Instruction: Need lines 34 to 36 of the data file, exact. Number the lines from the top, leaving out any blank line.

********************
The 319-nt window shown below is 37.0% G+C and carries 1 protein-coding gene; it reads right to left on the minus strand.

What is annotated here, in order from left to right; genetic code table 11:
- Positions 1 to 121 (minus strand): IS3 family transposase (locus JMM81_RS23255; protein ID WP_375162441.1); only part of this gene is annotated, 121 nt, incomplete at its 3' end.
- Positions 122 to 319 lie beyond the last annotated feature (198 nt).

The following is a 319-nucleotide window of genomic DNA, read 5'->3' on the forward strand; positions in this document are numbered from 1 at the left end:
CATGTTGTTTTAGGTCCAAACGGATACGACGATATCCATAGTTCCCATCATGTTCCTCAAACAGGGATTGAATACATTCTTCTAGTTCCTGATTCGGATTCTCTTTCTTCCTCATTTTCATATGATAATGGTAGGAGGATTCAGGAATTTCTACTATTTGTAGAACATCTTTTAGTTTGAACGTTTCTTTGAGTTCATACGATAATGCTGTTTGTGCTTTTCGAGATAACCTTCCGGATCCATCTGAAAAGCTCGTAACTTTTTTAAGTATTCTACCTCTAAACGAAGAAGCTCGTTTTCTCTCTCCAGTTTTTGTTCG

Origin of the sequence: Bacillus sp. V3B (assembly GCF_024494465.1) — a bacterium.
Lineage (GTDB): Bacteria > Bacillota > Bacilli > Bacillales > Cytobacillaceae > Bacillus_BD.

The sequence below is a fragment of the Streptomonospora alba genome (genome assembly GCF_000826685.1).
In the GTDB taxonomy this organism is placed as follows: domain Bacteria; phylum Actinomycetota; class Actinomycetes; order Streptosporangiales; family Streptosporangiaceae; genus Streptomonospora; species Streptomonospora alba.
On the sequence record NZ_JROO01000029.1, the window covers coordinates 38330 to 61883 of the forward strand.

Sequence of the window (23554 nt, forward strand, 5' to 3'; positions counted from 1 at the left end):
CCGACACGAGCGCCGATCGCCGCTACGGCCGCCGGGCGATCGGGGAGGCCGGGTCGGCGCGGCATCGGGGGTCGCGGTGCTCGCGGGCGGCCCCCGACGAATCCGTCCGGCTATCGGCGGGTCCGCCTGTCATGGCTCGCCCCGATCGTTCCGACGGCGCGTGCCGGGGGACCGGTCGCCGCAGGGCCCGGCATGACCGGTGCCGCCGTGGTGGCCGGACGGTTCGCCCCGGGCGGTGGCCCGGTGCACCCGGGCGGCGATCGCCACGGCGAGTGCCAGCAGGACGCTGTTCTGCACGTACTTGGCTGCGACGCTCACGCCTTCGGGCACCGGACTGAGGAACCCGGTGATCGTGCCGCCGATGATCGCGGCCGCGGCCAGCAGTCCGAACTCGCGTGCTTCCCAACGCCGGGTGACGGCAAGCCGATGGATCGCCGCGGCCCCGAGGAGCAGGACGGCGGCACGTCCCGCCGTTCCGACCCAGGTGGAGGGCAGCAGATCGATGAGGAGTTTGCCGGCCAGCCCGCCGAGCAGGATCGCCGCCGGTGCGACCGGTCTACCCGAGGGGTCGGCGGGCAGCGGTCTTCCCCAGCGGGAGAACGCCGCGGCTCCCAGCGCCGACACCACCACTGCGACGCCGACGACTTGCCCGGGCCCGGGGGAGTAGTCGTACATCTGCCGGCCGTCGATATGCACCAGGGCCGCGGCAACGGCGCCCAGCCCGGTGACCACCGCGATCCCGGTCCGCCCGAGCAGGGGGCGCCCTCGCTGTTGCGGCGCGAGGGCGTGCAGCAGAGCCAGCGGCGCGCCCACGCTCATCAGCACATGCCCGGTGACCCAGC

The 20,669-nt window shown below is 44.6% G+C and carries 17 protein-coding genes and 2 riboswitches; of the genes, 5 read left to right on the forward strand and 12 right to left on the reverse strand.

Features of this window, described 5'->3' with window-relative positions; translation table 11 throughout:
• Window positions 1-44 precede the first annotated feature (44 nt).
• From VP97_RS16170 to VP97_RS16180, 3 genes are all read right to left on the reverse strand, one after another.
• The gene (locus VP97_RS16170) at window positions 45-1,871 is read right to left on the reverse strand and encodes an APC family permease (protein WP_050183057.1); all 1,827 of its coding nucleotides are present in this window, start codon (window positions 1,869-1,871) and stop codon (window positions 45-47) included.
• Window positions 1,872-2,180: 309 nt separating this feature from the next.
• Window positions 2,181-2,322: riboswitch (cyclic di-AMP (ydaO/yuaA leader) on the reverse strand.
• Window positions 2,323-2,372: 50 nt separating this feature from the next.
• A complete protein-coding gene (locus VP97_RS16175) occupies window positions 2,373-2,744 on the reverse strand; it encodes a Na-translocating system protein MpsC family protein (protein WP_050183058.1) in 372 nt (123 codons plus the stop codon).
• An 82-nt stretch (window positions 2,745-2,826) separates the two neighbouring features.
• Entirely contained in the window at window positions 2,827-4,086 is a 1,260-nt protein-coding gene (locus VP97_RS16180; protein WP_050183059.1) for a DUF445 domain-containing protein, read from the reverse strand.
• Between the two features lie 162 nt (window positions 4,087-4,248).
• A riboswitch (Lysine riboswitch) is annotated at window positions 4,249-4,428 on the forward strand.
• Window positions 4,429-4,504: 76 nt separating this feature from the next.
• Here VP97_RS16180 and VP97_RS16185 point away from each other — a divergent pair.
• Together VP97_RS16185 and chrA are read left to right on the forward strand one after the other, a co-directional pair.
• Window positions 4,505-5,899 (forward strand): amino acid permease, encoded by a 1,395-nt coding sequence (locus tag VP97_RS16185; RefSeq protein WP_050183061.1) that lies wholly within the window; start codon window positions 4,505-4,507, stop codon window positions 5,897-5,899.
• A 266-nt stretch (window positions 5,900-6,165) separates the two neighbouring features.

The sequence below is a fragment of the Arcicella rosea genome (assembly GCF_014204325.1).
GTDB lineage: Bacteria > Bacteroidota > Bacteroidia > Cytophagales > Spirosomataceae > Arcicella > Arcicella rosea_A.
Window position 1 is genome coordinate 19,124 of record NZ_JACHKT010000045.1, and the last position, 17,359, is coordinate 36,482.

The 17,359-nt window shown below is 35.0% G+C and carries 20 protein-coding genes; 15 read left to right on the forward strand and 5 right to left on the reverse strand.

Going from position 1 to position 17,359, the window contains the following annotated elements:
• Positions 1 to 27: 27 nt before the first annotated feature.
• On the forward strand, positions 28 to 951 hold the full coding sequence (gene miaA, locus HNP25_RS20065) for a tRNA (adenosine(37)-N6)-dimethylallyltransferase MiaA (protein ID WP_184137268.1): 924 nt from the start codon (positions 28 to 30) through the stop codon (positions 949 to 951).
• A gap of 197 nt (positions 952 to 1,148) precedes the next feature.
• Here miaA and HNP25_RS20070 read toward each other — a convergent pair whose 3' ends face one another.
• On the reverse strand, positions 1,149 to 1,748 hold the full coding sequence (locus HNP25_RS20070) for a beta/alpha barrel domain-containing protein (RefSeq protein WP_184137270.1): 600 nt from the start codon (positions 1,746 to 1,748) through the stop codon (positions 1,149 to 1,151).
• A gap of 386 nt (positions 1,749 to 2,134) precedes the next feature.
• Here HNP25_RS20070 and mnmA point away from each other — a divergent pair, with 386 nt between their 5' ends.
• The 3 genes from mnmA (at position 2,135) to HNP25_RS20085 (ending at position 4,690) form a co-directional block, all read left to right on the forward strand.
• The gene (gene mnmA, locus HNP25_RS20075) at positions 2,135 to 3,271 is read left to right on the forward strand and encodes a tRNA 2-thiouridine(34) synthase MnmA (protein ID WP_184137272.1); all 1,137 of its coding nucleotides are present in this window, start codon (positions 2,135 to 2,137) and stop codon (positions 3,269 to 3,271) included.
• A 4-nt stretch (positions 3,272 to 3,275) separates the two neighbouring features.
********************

Window position 1 is genome coordinate 19,124 of record NZ_JACHKT010000045.1, and the last position, 17,359, is coordinate 36,482.

The 17,359-nt window shown below is 35.0% G+C and carries 20 protein-coding genes; 15 read left to right on the forward strand and 5 right to left on the reverse strand.

Going from position 1 to position 17,359, the window contains the following annotated elements: